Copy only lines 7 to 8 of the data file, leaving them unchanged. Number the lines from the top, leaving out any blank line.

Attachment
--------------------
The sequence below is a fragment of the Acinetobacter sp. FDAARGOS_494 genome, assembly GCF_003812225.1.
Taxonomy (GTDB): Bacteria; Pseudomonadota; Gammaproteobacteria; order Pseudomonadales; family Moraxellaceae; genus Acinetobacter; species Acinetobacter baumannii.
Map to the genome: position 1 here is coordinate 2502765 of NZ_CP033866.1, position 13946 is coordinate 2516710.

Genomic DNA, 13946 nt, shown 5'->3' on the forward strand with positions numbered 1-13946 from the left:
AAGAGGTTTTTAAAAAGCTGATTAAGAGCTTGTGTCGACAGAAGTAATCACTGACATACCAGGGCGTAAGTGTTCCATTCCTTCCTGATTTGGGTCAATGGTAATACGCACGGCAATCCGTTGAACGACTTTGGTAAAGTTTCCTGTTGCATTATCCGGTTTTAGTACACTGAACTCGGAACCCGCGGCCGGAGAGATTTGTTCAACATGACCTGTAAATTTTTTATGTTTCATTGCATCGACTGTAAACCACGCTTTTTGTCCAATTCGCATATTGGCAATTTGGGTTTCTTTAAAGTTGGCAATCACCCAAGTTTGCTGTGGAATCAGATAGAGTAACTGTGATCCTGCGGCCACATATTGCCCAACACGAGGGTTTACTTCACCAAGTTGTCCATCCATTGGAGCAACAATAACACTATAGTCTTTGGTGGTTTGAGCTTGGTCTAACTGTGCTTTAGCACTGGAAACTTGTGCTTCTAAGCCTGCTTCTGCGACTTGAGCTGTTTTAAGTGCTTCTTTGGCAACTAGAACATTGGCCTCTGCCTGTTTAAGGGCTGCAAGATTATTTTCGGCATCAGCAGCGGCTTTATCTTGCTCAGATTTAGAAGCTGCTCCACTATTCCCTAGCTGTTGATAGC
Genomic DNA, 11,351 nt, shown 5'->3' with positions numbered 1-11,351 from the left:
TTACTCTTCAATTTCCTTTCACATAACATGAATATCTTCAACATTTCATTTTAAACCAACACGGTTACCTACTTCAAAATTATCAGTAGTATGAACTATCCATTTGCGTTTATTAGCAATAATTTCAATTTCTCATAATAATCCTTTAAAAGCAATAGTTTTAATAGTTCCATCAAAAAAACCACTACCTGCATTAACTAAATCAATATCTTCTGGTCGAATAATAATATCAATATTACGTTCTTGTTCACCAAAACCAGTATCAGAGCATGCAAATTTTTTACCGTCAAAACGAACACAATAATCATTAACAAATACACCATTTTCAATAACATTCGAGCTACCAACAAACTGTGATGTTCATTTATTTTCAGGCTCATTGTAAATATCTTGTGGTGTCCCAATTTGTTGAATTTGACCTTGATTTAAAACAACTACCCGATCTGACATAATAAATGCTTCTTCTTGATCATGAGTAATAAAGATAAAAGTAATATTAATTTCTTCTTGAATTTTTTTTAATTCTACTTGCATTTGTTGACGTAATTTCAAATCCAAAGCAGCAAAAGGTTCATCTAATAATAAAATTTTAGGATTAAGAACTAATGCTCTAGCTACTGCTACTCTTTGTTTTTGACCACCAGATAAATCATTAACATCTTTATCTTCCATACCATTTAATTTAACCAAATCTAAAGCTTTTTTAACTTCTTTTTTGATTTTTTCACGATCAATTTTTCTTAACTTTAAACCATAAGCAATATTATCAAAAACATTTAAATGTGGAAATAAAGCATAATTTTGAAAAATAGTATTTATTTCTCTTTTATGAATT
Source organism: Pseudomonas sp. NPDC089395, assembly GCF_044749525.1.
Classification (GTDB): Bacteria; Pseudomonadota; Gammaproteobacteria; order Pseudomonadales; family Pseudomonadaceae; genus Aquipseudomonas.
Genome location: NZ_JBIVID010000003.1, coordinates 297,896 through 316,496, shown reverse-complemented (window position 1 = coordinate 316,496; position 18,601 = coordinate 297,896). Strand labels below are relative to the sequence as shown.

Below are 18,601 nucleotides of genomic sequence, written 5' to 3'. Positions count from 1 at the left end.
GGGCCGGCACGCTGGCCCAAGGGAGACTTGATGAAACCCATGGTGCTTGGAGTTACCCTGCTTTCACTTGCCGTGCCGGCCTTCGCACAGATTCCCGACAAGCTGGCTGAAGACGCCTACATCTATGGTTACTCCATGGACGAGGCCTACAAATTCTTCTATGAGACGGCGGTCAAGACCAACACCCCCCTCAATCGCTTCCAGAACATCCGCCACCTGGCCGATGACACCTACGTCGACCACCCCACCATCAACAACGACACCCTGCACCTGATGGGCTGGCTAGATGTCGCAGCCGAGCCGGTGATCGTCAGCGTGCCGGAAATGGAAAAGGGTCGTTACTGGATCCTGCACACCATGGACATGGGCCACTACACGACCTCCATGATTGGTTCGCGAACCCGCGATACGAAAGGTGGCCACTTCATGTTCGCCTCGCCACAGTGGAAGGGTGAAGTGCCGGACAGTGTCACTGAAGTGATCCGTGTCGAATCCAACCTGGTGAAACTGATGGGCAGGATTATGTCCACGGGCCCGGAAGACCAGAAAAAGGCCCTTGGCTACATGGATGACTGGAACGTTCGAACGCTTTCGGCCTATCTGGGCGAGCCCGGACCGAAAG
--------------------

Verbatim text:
TTACTCTTCAATTTCCTTTCACATAACATGAATATCTTCAACATTTCATTTTAAACCAACACGGTTACCTACTTCAAAATTATCAGTAGTATGAACTATCCATTTGCGTTTATTAGCAATAATTTCAATTTCTCATAATAATCCTTTAAAAGCAATAGTTTTAATAGTTCCATCAAAAAAACCACTACCTGCATTAACTAAATCAATATCTTCTGGTCGAATAATAATATCAATATTACGTTCTTGTTCACCAAAACCAGTATCAGAGCATGCAAATTTTTTACCGTCAAAACGAACACAATAATCATTAACAAATACACCATTTTCAATAACATTCGAGCTACCAACAAACTGTGATGTTCATTTATTTTCAGGCTCATTGTAAATATCTTGTGGTGTCCCAATTTGTTGAATTTGACCTTGATTTAAAACAACTACCCGATCTGACATAATAAATGCTTCTTCTTGATCATGAGTAATAAAGATAAAAGTAATATTAATTTCTTCTTGAATTTTTTTTAATTCTACTTGCATTTGTTGACGTAATTTCAAATCCAAAGCAGCAAAAGGTTCATCTAATAATAAAATTTTAGGATTAAGAACTAATGCTCTAGCTACTGCTACTCTTTGTTTTTGACCACCAGATAAATCATTAACATCTTTATCTTCCATACCATTTAATTTAACCAAATCTAAAGCTTTTTTAACTTCTTTTTTGATTTTTTCACGATCAATTTTTCTTAACTTTAAACCATAAGCAATATTATCAAAAACATTTAAATGTGGAAATAAAGCATAATTTTGAAAAATAGTATTTATTTCTCTTTTATGAATT
Source organism: Pseudomonas sp. NPDC089395, assembly GCF_044749525.1.